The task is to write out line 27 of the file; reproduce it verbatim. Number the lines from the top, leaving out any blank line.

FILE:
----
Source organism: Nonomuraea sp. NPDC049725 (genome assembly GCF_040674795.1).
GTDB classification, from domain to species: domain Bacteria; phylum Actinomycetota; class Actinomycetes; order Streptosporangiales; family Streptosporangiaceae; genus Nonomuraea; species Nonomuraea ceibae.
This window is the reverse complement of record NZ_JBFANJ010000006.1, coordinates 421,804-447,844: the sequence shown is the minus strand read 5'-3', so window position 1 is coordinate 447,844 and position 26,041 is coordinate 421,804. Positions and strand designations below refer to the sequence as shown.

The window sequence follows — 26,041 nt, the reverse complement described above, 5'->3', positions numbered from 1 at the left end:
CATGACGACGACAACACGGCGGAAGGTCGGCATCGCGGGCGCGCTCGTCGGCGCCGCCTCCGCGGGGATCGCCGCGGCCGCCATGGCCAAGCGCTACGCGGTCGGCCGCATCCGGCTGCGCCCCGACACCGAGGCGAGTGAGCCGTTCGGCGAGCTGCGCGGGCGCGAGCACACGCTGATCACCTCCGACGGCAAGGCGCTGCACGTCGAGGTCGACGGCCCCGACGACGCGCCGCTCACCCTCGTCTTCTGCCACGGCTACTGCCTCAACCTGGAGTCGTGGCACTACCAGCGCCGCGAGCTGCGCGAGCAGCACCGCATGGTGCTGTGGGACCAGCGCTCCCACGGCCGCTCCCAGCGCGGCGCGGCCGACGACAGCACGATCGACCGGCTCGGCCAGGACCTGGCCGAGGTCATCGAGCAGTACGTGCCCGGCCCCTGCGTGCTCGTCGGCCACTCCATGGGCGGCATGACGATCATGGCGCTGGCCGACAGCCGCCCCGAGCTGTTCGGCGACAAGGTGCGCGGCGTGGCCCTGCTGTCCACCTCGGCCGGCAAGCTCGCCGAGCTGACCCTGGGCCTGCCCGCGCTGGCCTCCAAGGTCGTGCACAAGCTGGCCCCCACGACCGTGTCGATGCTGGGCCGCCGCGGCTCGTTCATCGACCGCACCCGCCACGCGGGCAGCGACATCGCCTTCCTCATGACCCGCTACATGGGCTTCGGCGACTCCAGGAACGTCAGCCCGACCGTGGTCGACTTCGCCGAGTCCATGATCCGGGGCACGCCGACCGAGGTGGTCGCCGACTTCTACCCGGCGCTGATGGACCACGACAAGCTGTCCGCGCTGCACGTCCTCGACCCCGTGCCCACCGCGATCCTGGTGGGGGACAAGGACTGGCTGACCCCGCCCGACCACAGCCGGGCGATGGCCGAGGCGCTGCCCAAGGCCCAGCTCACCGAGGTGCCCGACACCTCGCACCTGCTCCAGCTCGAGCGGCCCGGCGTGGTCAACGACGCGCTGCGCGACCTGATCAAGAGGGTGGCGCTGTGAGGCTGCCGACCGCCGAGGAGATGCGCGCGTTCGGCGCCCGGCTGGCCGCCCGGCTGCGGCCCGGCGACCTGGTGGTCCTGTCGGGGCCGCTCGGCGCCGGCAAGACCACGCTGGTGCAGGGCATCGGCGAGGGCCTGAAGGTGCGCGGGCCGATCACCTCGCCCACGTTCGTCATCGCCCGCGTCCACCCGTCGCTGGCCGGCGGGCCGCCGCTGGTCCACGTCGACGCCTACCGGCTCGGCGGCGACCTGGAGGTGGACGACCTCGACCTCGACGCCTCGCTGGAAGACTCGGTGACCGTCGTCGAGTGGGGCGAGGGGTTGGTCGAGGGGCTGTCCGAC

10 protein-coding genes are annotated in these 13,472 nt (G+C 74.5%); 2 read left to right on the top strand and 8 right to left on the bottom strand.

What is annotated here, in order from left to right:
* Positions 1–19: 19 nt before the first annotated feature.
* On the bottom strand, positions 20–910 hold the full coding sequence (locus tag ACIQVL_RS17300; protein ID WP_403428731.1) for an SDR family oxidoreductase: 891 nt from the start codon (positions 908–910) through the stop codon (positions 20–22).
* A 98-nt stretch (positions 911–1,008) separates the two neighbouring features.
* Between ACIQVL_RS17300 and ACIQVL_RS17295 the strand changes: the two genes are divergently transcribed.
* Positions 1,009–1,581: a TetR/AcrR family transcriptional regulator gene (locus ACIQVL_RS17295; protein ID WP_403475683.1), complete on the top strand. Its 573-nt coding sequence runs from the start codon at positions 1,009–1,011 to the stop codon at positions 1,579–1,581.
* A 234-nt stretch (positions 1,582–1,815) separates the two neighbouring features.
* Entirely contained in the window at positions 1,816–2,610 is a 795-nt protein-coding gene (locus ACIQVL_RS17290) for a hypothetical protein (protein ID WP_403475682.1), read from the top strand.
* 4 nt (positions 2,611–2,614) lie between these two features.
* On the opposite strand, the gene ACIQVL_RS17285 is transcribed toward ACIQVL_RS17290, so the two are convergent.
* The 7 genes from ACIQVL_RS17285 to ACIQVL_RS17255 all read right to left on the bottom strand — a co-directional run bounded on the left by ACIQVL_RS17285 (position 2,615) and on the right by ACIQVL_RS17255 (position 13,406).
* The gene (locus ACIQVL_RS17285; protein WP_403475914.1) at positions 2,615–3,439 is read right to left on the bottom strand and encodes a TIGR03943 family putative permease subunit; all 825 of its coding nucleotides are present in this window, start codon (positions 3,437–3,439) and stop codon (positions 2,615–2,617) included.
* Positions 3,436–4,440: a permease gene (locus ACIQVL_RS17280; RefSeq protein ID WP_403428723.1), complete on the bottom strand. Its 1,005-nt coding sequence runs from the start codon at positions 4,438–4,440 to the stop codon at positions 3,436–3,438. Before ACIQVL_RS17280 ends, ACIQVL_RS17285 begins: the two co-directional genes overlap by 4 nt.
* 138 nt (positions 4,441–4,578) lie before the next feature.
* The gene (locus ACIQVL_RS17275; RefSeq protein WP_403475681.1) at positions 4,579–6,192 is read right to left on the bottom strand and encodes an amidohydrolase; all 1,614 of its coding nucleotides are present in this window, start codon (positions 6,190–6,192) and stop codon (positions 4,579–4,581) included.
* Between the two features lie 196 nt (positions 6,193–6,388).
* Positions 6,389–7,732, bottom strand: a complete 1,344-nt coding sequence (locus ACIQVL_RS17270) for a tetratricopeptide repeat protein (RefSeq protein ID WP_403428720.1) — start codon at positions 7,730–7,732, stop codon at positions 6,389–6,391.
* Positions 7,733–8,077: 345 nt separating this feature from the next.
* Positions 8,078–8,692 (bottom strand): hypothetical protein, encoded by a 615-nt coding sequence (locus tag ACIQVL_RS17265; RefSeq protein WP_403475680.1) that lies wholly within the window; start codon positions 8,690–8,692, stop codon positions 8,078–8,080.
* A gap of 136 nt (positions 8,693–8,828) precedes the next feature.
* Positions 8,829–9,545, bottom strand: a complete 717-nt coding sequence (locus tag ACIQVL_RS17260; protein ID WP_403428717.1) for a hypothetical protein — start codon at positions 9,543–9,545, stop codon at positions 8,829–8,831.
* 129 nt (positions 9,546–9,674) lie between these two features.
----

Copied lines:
* Positions 8,829–9,545, bottom strand: a complete 717-nt coding sequence (locus tag ACIQVL_RS17260; protein ID WP_403428717.1) for a hypothetical protein — start codon at positions 9,543–9,545, stop codon at positions 8,829–8,831.